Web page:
Philippines near-term outlook improving amid risks

MANILA, Philippines — The near-term outlook for the Philippine economy is improving, but the much anticipated recovery remains vulnerable amid developments on the global front, an international think tank said.

In its latest chart book, Capital Economics noted an upside in the near-term outlook for the economy as COVID-19 cases in the country continue to drop, with fewer than 500 reported daily. This has allowed the government to place Metro Manila and several other cities under COVID Alert Level 1 for almost a month now.

Senior Asia economist Gareth Leather noted that the mobility tracker showed that people’s movements are now above pre-pandemic level for the first time.

The labor market also improved as the unemployment rate dropped to 6.4 percent in January.

However, Leather warned of risks, especially as economic recovery is still starting from a low base.

“The consumption-led economy is vulnerable to the global surge in commodity prices due to the war in Ukraine, which will leave a large dent in consumer purchasing power,” he said.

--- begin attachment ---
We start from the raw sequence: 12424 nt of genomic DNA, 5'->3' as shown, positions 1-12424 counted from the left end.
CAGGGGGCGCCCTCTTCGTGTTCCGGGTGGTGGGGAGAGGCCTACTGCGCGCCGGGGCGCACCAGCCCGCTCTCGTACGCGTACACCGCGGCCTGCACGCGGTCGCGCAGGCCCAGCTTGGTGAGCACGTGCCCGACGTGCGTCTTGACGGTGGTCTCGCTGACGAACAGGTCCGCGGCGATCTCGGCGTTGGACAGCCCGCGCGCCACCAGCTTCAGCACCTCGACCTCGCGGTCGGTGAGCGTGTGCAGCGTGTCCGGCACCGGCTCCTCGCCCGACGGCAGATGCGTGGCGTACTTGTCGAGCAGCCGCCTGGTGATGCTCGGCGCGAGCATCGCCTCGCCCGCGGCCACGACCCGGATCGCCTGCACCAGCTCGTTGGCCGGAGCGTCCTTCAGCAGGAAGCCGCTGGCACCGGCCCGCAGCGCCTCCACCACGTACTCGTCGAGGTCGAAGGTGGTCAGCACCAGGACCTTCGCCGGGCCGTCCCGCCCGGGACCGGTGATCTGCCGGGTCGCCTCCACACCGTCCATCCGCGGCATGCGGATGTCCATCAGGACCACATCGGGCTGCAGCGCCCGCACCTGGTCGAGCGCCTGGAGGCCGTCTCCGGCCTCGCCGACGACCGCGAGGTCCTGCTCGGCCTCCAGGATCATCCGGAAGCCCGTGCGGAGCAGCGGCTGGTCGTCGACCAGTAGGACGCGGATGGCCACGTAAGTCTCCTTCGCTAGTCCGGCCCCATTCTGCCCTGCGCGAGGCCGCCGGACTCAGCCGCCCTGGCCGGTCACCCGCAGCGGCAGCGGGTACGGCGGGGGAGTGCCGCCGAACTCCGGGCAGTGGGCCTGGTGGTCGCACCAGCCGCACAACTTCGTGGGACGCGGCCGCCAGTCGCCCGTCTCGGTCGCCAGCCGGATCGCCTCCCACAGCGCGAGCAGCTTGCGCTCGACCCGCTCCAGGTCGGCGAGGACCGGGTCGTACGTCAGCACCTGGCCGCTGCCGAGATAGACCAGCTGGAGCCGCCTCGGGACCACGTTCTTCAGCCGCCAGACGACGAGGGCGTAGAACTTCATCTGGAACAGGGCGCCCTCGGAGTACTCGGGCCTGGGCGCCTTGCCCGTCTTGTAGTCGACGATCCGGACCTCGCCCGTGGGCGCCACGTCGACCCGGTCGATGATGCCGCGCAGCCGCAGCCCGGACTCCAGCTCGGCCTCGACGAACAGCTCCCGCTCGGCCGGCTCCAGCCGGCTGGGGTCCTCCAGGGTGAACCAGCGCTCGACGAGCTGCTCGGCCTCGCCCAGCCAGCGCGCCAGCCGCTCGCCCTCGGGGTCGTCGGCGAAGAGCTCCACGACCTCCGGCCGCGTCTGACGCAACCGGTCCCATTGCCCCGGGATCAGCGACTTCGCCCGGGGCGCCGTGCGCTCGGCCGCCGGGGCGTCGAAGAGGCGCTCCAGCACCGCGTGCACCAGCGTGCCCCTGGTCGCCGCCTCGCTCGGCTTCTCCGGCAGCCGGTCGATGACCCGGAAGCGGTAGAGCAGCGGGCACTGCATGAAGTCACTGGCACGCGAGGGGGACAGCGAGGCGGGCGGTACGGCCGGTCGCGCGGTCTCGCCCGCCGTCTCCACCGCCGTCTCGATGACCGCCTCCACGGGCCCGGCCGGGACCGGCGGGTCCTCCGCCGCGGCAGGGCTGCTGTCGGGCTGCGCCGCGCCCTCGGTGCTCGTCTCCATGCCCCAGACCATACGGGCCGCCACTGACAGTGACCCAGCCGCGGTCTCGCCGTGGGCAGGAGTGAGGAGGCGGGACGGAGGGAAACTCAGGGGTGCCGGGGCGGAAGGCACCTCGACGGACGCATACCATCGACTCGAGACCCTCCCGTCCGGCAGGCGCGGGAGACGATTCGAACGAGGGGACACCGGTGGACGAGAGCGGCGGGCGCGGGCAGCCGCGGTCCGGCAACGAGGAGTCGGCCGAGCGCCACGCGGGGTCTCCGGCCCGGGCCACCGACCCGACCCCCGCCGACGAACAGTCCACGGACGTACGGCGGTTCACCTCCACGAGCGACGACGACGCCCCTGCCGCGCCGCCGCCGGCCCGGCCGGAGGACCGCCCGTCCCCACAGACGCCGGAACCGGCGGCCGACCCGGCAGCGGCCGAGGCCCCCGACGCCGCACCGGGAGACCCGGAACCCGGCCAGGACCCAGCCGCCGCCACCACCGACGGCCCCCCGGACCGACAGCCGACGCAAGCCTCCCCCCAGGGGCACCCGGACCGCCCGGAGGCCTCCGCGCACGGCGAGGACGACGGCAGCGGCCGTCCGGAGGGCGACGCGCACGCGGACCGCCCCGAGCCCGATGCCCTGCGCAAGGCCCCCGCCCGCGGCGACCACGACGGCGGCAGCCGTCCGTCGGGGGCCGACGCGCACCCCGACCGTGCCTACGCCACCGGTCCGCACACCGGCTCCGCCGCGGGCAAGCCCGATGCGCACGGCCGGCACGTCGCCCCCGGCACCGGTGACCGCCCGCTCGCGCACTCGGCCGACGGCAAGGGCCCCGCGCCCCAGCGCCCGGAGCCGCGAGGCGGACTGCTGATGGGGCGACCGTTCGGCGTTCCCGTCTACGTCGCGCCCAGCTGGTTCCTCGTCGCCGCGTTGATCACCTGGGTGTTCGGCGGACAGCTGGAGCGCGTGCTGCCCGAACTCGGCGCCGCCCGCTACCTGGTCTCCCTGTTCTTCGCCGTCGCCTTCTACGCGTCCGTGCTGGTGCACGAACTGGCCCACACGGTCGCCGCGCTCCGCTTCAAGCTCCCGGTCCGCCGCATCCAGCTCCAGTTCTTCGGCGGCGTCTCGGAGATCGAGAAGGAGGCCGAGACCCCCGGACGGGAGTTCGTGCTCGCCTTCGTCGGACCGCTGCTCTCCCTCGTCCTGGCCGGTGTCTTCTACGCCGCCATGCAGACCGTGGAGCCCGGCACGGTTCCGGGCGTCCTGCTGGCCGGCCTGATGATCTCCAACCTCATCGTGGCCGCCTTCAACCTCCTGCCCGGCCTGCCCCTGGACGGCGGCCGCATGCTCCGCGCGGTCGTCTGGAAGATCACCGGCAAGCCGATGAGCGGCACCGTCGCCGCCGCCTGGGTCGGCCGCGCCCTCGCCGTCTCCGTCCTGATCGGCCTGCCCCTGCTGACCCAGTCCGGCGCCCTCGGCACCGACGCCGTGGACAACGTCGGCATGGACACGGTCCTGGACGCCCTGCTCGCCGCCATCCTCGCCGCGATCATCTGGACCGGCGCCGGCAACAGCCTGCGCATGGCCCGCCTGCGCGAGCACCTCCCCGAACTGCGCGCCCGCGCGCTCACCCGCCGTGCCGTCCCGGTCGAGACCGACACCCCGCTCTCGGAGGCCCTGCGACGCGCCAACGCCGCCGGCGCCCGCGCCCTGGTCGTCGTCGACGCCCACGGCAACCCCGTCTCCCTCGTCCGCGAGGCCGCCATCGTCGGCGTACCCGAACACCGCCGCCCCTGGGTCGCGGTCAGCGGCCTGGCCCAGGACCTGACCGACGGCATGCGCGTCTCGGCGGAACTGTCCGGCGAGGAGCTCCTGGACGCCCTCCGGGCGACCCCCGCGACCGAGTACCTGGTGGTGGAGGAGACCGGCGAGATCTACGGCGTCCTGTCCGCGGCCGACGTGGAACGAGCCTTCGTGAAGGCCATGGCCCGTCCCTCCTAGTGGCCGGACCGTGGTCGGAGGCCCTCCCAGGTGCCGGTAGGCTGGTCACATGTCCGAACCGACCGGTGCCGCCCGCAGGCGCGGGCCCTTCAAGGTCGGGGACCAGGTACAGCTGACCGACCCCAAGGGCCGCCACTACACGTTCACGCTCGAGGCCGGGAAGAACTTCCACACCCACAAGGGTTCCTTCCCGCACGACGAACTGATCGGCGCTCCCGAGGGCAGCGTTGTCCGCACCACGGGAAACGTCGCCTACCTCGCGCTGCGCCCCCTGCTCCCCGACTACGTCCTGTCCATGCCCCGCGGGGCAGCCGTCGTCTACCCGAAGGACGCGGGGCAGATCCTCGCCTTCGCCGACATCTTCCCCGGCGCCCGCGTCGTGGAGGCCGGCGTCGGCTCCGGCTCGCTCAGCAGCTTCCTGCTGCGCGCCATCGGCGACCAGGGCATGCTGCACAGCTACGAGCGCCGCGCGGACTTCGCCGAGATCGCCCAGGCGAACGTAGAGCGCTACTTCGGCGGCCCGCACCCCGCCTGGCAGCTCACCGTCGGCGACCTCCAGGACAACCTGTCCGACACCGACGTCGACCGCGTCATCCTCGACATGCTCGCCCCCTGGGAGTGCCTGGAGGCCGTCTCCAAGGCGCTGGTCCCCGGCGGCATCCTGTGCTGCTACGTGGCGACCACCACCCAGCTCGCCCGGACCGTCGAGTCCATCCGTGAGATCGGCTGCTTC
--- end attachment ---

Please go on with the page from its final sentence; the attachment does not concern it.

While movements in global energy prices have no direct impact on real gross domestic product (GDP), there are indirect effects caused by shifts in real income.

Oil prices in the world market remain elevated, still hovering at around $100 per barrel.

Pump prices on the domestic front went up again this week just after a major rollback.

Capital Economics already slashed its GDP growth forecast for the Philippines to 7.2 percent from its earlier projection of eight percent.

The revised GDP growth outlook is still a significant jump from the 2021 growth of 5.6 percent. However, it falls at the lower end of the government’s seven to nine percent target for the year.

It would also still leave the economy 13 percent smaller than its pre-pandemic trend by the end of 2022.

Against such a backdrop, the think tank expects the central bank to leave policy rates unchanged throughout the year.

“Although inflation will climb over the coming months on the back of steep rises in global commodity prices, this should prove temporary, and we expect it to drop back to within the central bank’s target range by the end of the year,” Leather said.